Covid-19

Nazareth Academy’s plans to return to campus March 30 were scrapped when Gov. Greg Abbott made the decision for them.

Abbott signed an executive order relating to COVID-19 preparedness and mitigation on Thursday afternoon. The order requires all public and private schools temporarily close for the duration of the executive order.

Nazareth Academy teachers will meet Monday to create learning plans for its students, assistant principal Debbie Michalski said Thursday morning, before the executive order was signed. Now those plans will include distance learning options.

Our Lady of Victory planned to have learning resume March 30 after a two-week long spring break.

“During this extra week, faculty and administration will be carefully planning alternative learning options,” said principal Justin Matias, in a Wednesday letter to parents.

The executive order also restricts dine-in options at restaurants, bars and food courts, but it allows for carry out services.

St. Joseph High School sent out notices updatings its original plan because of Abbott’s orders. In a Monday letter St. Joseph’s president John Gilley postponed school activities through March 29, but he extended that to April 5, according to a Thursday letter.

The private high school will remain closed until March 30 when classes resume online. Teachers will use the additional week off to “fine-tune” their online platform and transition to digital learning.

“All STJ students will begin mandatory distance learning Monday,” Gilley said.

“We ask that students check their school-issued email accounts for further direction on how to continue your very important education.”

Students and teachers will use FACTS Learning Management System for their distance learning method.

The school will loan Chromebooks and iPads to students who need them and device check out will begin next week, according to the letter. Families who do not have access to the internet can access it for free through Altice USA for 60 days for students.

The free internet offer is available to all students in need and not just those who attend St. Joseph High School.

Several Crossroads public schools announced Thursday that their campuses will close, and they will move to a distance learning method. The announcements followed Abbott’s executive order.

Yoakum school district announced its closure through its website and said the district will be closed until April 3 “per the order issued by Governor Greg Abbott.”

District officials will develop distance learning and food distribution methods, but it is unknown when learning will resume.

Yorktown school district told parents it will shutter its campuses until April 5, and at-home learning will begin on March 25, Superintendent Katherine Kuenstler said in a letter to parents.

“What an unprecedented time this has been as we are seeing the rapidly changing circumstances surrounding COVID-19,” she said. “The leadership team at Yorktown ISD is committed to keeping you as informed as possible and to providing continuity of services through this uncertain situation.”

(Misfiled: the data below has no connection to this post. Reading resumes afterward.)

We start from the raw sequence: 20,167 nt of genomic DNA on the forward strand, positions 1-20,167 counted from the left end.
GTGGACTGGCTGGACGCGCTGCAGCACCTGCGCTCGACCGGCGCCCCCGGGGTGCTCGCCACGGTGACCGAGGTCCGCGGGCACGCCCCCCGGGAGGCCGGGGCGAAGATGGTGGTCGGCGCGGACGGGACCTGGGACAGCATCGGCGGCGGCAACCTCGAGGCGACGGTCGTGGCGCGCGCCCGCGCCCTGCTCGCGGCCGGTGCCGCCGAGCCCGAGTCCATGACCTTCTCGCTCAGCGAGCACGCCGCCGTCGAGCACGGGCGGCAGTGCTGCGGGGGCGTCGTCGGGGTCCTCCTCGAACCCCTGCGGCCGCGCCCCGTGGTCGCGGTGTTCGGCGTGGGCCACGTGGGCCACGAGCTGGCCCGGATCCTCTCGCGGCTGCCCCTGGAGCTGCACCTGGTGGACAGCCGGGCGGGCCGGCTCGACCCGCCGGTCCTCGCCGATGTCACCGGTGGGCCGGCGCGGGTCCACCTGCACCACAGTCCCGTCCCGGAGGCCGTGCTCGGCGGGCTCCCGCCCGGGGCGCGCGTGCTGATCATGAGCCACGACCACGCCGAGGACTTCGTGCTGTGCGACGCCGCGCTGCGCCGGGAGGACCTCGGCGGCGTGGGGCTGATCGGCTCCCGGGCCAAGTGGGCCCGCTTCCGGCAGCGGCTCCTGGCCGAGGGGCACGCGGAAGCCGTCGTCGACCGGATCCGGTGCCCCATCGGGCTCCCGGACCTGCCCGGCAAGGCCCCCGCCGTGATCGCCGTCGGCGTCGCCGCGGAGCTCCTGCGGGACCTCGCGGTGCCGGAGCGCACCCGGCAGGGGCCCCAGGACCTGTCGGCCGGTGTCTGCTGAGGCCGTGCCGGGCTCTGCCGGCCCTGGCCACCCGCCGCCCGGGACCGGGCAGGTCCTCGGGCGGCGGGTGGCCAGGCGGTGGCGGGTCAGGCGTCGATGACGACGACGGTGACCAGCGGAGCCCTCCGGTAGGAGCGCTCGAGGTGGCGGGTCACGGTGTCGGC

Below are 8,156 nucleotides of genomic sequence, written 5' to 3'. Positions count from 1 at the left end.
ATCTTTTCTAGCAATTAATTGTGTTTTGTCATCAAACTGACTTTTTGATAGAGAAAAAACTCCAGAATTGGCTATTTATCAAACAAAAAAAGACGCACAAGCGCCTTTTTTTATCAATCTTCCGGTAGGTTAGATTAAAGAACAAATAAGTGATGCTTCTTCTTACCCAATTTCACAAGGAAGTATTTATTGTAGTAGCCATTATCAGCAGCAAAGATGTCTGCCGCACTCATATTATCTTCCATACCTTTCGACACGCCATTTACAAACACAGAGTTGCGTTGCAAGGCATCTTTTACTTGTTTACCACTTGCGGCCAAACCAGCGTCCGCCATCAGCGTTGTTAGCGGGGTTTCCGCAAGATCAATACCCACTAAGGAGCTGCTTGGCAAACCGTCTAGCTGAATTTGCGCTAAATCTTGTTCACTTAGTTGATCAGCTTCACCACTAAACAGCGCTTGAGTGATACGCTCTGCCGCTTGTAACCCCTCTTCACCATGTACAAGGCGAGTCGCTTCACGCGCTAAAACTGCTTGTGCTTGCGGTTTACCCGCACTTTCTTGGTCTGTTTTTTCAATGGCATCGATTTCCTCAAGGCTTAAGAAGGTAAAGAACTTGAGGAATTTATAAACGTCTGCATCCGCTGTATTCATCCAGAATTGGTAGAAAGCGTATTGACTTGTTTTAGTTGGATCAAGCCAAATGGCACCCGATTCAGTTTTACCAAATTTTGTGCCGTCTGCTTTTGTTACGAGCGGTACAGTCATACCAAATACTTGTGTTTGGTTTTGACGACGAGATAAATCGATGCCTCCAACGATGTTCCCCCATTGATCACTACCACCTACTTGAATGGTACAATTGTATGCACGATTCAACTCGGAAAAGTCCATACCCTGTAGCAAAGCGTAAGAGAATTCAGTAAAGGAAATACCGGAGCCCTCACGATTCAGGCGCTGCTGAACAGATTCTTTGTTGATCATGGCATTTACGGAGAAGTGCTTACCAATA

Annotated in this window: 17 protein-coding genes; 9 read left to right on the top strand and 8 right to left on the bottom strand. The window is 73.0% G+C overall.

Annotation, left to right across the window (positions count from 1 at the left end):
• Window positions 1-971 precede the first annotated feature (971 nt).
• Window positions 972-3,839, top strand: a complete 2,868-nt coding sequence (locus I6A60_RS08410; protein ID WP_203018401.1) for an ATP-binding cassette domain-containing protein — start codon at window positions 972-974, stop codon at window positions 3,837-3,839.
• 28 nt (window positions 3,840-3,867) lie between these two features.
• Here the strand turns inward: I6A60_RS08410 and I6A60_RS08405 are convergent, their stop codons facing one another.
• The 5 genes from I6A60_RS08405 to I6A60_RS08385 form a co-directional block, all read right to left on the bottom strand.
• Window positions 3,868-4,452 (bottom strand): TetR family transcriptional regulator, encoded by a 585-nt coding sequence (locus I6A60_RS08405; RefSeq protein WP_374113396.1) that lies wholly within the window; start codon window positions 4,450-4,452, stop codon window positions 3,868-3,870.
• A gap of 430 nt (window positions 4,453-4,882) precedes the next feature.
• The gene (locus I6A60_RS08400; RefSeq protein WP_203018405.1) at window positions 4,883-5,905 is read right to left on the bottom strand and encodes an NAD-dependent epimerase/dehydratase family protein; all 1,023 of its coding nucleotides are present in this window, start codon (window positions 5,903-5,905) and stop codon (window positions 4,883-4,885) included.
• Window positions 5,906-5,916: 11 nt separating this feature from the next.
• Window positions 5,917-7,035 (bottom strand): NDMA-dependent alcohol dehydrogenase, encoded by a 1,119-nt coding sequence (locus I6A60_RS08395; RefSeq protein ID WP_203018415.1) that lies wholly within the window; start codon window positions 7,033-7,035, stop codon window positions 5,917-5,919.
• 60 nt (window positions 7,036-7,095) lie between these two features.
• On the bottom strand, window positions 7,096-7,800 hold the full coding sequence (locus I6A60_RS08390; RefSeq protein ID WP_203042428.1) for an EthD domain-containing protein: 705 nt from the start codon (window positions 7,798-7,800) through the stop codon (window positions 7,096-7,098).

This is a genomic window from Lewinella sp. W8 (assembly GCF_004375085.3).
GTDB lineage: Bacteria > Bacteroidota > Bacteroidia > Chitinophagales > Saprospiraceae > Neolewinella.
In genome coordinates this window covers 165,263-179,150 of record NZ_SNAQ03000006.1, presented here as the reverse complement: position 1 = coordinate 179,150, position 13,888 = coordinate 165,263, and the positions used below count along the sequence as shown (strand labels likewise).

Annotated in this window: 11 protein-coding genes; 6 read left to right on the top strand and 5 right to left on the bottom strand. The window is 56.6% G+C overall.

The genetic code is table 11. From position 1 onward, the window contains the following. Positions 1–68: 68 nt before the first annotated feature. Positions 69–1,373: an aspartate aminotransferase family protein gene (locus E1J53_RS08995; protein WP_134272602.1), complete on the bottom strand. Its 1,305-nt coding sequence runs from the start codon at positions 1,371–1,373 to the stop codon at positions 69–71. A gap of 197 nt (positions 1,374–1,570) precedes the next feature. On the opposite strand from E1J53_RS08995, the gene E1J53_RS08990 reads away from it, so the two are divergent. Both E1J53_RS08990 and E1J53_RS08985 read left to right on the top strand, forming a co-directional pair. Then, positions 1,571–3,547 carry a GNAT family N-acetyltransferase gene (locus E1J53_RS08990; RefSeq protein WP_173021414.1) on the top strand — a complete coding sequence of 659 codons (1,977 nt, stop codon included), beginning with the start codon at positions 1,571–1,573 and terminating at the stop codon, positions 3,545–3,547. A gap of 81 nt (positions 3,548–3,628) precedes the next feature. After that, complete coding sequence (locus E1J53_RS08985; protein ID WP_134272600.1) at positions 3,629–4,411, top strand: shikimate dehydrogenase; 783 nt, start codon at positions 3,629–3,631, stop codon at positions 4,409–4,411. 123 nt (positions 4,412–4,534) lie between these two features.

Teachers will use the next week to create online learning and even “lowtech” delivery methods for students in place of face-to-face learning.

Cuero school district also announced, through a Facebook post, it would close beginning March 23. No other details were provided.

Other schools, like Trinity Episcopal School, have been prepared to move online since February when the Centers for Disease Control and Prevention announced the virus was heading to the U.S.

“We‘ve been preparing for this for awhile,” said Kristy Nelson, head of school. “We extended our spring break for an additional week and our plan is to move online.”

Nelson said many of the school’s students travel internationally, and she wanted to be prepared to keep families and students safe with the novel coronavirus outbreak across the globe.

“At that time we talked about how to introduce our students to different online learning platforms in case this became an eventuality,” she said. “We tried to be prepared and not panicked.”

Before students left for spring break, textbooks were sent home with them just in case they couldn’t return like what is happening across the country. Nelson said her teachers have a good grasp on how to transition to online and continue serving their students.

“This is uncharted territory for everyone,” Nelson said. “We’re going to take it one step at a time. But I feel really comfortable.”

The school will have a drive-thru set up for families to pick up homework, science experiment materials and devices as needed on Wednesday, Nelson said. There are enough devices to service those in need, so her main concern is on child care.

“This has not just impacted us. It has a ripple effect,” she said. “We know it’s a struggle. It’s a community problem, and we have to solve it as a community.”

Local day cares remain open and have revamped their regulations to limit the spread of COVID-19. The YMCA of the Golden Crescent waived its registration fee, but a weekly fee is still required. The Y is even working to broaden its bandwidth to help those students who have school work to complete, YMCA President William Oliver said.

Nelson said she alerted school parents early on about the possibility of moving online and school officials are finalizing their transition to online.

“I’d rather hardships for a small amount than a devastating effect that lasts a lifetime,” she said. “We all have to do our part.”

Samantha Douty is the education reporter at the Victoria Advocate. She grew up in Corpus Christi and graduated from UT-Arlington with a bachelor's in journalism.

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